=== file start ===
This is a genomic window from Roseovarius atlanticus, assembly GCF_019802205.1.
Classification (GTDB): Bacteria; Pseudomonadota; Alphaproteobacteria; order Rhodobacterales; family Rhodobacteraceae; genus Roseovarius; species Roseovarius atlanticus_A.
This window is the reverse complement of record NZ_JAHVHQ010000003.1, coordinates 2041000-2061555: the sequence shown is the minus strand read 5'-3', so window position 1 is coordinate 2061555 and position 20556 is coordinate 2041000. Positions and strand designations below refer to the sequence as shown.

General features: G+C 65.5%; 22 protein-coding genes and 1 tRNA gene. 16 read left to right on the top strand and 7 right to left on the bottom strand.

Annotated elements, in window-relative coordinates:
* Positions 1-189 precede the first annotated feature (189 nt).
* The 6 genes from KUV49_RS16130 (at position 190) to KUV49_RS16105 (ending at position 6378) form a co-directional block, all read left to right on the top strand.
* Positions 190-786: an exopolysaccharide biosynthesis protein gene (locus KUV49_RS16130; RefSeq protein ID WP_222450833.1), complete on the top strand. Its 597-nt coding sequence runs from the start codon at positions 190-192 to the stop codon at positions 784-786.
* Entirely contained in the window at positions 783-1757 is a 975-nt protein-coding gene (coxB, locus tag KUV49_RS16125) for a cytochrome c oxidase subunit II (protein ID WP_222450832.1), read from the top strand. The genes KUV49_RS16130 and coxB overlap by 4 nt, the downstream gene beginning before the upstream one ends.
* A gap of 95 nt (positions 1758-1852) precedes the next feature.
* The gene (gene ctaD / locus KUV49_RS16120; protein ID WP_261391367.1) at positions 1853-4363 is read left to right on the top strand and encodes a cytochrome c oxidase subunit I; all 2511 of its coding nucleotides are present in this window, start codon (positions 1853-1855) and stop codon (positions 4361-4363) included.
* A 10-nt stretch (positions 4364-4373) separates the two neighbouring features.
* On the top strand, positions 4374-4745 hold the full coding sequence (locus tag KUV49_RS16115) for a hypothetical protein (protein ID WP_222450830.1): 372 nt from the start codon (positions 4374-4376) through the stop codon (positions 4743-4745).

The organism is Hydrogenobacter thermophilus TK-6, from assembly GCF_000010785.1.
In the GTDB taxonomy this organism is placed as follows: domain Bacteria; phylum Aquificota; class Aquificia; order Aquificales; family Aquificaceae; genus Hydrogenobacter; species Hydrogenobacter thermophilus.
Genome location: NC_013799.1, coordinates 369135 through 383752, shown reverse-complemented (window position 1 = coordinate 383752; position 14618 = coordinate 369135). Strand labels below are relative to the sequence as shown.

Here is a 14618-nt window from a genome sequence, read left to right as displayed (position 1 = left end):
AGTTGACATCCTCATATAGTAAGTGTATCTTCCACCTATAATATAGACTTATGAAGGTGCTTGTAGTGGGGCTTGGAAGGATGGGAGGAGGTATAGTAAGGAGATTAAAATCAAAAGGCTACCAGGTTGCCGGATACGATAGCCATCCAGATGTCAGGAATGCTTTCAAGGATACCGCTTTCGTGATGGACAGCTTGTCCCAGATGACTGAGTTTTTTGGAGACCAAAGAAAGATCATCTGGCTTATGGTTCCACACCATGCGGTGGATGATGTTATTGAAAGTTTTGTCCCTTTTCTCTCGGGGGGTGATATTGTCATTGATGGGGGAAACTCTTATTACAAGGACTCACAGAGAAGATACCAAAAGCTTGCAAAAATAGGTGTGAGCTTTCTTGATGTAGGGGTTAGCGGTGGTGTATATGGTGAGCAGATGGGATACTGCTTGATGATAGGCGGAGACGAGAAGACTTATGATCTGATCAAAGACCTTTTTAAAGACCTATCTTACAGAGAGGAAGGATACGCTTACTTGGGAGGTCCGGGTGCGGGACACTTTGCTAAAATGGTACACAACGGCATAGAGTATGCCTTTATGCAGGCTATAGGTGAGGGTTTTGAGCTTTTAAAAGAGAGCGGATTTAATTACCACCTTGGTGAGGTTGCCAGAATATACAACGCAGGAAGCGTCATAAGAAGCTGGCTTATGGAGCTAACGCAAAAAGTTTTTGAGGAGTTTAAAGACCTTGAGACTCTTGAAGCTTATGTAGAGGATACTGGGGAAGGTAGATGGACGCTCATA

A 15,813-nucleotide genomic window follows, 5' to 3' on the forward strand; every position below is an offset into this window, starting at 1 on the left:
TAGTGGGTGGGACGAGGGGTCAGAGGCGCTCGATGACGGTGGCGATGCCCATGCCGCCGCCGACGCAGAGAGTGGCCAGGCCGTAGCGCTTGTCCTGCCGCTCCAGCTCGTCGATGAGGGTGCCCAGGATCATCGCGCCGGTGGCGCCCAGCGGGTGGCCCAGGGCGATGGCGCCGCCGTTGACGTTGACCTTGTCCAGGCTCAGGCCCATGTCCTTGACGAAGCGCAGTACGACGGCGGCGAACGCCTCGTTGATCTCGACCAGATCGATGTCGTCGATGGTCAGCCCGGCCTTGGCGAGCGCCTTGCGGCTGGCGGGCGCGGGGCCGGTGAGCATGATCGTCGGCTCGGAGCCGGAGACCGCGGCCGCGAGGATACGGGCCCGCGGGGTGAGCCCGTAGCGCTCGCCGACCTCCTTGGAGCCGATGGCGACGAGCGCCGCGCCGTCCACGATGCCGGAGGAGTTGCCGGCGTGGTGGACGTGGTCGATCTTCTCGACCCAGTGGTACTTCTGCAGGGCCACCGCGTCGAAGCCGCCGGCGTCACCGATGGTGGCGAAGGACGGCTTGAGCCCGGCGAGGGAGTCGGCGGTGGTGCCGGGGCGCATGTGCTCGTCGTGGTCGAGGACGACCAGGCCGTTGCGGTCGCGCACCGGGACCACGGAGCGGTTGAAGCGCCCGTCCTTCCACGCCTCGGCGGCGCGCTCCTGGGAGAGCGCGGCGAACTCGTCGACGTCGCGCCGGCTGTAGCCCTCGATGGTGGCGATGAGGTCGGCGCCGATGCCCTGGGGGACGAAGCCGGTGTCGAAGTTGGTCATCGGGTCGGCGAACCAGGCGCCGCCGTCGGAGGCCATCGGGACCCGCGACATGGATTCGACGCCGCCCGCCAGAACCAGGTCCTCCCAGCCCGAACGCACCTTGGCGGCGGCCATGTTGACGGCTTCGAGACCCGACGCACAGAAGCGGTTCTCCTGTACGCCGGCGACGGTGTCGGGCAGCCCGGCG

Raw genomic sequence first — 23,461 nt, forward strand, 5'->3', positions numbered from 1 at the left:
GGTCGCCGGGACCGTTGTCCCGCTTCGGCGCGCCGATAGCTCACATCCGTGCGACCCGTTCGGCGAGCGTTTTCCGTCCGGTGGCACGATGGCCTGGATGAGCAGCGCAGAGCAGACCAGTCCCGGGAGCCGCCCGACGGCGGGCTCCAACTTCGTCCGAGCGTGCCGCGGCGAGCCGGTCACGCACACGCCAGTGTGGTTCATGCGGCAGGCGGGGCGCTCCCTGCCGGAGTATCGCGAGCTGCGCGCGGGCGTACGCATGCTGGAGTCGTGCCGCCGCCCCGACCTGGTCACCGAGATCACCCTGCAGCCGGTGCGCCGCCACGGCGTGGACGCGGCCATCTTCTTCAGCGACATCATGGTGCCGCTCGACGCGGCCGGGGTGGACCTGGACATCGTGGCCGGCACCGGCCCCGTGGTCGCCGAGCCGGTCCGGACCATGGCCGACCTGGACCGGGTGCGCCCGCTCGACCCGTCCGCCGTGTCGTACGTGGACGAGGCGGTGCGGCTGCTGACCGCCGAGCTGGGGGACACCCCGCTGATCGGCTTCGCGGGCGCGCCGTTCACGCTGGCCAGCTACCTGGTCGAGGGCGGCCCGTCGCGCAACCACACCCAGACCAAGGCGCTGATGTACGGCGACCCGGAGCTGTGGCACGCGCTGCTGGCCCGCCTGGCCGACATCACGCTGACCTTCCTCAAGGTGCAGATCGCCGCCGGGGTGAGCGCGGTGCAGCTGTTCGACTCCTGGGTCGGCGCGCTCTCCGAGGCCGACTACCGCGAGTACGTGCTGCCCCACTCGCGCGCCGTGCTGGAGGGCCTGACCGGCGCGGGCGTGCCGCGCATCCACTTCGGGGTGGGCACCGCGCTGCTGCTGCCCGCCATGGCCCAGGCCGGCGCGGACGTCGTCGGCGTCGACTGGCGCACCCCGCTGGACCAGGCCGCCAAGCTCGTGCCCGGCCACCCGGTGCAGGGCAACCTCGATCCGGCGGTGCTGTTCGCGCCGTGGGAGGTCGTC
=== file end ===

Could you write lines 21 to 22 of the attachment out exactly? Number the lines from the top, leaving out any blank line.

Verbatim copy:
Raw genomic sequence first — 23,461 nt, forward strand, 5'->3', positions numbered from 1 at the left:
GGTCGCCGGGACCGTTGTCCCGCTTCGGCGCGCCGATAGCTCACATCCGTGCGACCCGTTCGGCGAGCGTTTTCCGTCCGGTGGCACGATGGCCTGGATGAGCAGCGCAGAGCAGACCAGTCCCGGGAGCCGCCCGACGGCGGGCTCCAACTTCGTCCGAGCGTGCCGCGGCGAGCCGGTCACGCACACGCCAGTGTGGTTCATGCGGCAGGCGGGGCGCTCCCTGCCGGAGTATCGCGAGCTGCGCGCGGGCGTACGCATGCTGGAGTCGTGCCGCCGCCCCGACCTGGTCACCGAGATCACCCTGCAGCCGGTGCGCCGCCACGGCGTGGACGCGGCCATCTTCTTCAGCGACATCATGGTGCCGCTCGACGCGGCCGGGGTGGACCTGGACATCGTGGCCGGCACCGGCCCCGTGGTCGCCGAGCCGGTCCGGACCATGGCCGACCTGGACCGGGTGCGCCCGCTCGACCCGTCCGCCGTGTCGTACGTGGACGAGGCGGTGCGGCTGCTGACCGCCGAGCTGGGGGACACCCCGCTGATCGGCTTCGCGGGCGCGCCGTTCACGCTGGCCAGCTACCTGGTCGAGGGCGGCCCGTCGCGCAACCACACCCAGACCAAGGCGCTGATGTACGGCGACCCGGAGCTGTGGCACGCGCTGCTGGCCCGCCTGGCCGACATCACGCTGACCTTCCTCAAGGTGCAGATCGCCGCCGGGGTGAGCGCGGTGCAGCTGTTCGACTCCTGGGTCGGCGCGCTCTCCGAGGCCGACTACCGCGAGTACGTGCTGCCCCACTCGCGCGCCGTGCTGGAGGGCCTGACCGGCGCGGGCGTGCCGCGCATCCACTTCGGGGTGGGCACCGCGCTGCTGCTGCCCGCCATGGCCCAGGCCGGCGCGGACGTCGTCGGCGTCGACTGGCGCACCCCGCTGGACCAGGCCGCCAAGCTCGTGCCCGGCCACCCGGTGCAGGGCAACCTCGATCCGGCGGTGCTGTTCGCGCCGTGGGAGGTCGTC